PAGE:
The Marcum Commercial Construction Index for the first quarter of 2024 reports that the construction industry continued growing despite various challenges.

The index is produced by Marcum’s National Construction Services group.

The construction industry continues to benefit from massive investment in manufacturing structures. “Construction spending on manufacturing structures is up 184% over the past four years,” said Anirban Basu, Marcum's chief construction economist and report author. "Given the size of many of these projects and ongoing efforts to strengthen the nation's semiconductor, clean energy, and electric vehicle production capacity, the manufacturing-related construction segment will retain momentum through the entirety of 2024.”

Input prices, after remaining relatively flat throughout 2023, resumed rising during the first quarter. "Prices for inputs to construction increased sharply in March,” said Basu. “This is partly due to global supply chain issues, with new bottlenecks arising in the Red Sea, the Panama Canal, and the Port of Baltimore.”

In addition to rising input prices, the industry must grapple with higher-for-longer interest rates. "The year's first quarter has squashed any hopes of imminent interest rate cuts," said Basu. "Inflation has accelerated and now appears to be stickier than anticipated. Most forecasters now expect one rate cut at most in 2024, and not until the end of the year."

Despite higher interest rates and rising material costs, the industry continues to expand. “The construction industry added jobs for the thirteenth straight month in March,” said Basu. “Nonresidential construction has added jobs at a particularly rapid pace lately, with employment in the category up 5.5% over the past year. That compares favorably to both the broader construction industry (up 3.2% year over year) and all industries (up 1.8%).”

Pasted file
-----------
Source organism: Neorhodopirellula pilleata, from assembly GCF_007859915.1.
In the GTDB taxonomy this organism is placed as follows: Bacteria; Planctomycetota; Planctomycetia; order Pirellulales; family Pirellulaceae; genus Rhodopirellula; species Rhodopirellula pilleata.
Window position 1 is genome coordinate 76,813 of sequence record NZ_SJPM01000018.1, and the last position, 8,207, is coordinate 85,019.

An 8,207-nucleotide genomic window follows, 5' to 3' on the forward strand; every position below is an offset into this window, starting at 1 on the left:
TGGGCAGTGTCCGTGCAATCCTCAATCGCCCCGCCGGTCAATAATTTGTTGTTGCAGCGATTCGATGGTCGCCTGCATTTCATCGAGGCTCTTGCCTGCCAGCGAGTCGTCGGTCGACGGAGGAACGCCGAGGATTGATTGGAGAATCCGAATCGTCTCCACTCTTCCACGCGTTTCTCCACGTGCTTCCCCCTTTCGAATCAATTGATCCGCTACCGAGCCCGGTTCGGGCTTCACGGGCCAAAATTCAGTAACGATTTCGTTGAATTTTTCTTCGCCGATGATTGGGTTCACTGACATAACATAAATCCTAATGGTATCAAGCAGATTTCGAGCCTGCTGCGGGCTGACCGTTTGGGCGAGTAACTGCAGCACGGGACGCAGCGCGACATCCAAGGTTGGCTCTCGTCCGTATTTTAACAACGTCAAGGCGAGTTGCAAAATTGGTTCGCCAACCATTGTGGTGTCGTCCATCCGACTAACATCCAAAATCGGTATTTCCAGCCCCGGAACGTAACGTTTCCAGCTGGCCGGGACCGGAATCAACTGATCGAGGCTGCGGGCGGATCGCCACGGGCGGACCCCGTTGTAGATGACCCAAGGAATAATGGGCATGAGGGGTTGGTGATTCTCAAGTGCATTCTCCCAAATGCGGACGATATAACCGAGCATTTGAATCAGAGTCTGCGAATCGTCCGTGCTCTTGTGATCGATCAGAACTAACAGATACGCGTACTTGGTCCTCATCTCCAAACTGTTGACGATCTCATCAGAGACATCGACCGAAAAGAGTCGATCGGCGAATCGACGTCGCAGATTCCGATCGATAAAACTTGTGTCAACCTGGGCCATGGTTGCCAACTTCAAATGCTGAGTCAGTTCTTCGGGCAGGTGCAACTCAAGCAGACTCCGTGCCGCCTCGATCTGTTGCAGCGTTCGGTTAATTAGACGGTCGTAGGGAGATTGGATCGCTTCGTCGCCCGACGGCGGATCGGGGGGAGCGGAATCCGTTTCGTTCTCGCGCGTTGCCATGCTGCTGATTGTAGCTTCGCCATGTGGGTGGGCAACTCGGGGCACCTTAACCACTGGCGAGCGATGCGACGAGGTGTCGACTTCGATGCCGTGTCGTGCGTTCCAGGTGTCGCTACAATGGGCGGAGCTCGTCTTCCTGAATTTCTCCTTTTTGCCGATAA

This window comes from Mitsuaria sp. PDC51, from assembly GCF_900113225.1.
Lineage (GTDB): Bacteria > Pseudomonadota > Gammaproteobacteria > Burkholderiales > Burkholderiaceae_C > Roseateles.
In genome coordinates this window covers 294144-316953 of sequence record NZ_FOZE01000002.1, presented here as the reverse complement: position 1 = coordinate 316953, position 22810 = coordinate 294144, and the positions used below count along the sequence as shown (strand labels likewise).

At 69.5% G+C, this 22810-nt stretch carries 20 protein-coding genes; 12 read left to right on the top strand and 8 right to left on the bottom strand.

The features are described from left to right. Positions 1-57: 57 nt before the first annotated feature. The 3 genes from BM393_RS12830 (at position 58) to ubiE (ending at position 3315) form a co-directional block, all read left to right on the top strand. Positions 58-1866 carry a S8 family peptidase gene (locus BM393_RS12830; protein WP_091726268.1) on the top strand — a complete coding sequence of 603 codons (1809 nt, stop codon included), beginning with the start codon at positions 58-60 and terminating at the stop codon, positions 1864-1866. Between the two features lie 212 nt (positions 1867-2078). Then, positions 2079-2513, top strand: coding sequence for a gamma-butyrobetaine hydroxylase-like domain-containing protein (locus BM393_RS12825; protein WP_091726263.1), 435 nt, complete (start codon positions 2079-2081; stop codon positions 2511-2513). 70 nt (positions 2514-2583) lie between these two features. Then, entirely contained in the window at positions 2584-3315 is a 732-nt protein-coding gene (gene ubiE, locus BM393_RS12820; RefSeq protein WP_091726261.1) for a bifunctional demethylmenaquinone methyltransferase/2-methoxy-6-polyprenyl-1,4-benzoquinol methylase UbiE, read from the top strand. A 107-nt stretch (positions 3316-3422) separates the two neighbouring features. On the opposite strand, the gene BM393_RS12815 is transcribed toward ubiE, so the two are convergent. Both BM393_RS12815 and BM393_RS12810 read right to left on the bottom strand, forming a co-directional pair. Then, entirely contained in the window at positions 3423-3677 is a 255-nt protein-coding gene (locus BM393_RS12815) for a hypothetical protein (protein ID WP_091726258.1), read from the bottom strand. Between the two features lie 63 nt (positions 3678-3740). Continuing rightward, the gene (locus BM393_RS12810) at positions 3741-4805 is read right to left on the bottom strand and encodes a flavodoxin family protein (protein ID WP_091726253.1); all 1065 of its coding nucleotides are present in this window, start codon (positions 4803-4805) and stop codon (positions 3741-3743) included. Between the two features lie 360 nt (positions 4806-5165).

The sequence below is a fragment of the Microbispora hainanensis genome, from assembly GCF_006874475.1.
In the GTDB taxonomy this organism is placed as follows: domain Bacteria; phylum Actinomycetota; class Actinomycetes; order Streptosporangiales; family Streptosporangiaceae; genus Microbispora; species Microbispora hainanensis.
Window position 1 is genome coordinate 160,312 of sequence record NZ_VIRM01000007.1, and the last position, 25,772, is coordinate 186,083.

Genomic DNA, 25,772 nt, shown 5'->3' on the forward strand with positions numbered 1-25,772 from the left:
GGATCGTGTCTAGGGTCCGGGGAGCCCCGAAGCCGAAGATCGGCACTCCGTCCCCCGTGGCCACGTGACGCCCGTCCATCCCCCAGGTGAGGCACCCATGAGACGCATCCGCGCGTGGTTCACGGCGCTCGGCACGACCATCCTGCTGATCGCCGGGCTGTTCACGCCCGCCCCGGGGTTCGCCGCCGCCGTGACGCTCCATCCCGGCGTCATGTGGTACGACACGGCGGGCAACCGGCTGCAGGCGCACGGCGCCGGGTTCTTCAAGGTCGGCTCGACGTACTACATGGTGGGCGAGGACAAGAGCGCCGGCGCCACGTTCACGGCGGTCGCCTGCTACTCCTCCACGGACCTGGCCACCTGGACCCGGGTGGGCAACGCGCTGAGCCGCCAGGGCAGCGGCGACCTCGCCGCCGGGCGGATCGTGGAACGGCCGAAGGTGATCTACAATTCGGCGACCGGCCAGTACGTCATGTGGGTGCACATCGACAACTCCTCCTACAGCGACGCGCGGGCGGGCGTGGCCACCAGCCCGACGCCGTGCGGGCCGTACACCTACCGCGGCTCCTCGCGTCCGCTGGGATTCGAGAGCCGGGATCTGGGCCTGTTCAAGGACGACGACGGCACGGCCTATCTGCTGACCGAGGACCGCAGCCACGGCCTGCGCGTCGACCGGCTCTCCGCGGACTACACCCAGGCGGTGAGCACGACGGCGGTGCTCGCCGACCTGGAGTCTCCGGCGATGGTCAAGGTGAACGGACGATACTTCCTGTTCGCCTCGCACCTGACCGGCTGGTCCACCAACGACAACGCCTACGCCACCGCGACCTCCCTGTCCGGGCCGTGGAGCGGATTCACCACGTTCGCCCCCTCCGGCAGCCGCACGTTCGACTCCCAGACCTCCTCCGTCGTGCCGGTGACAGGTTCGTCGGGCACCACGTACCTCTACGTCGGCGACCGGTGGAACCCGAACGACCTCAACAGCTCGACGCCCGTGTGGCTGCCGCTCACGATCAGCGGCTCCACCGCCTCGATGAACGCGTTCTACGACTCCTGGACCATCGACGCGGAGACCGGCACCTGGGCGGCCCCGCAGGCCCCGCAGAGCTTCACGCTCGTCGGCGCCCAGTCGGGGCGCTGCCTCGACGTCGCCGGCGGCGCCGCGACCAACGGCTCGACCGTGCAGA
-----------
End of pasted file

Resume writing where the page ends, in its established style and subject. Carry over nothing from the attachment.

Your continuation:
Unfortunately, rapid employment growth has come with rapid wage increases. “Average hourly earnings for construction workers are up 5.2% over the past year, well above the 3.9% increase observed across all industries,” said Basu. “Higher wages put upward pressure on construction costs, exacerbating the effects of high interest rates and tight lending standards.”

While the overall industry will likely retain momentum throughout 2024 due to strong manufacturing- and infrastructure-related construction activity, others may struggle. “As project financing becomes increasingly difficult to secure, certain segments, including those not boosted by infrastructure on manufacturing-related federal programs, will struggle,” said Basu.

Marcum’s national construction leader, Joseph Natarelli, said, "I continue to be encouraged at the resilience and momentum our industry has showcased, particularly in the manufacturing sector, where spending has surged dramatically. While we navigate through the challenges of rising input costs and persistently high interest rates, it is crucial for construction businesses to maintain a vigilant approach to cost control and financial planning. Securing project financing has become a competitive edge in this current climate. Companies should also invest in efficiency and innovation to mitigate the impact of increased wages and input prices. Our industry is robust and growing, but success will largely depend on strategic foresight and the agility to adapt to the economic landscape."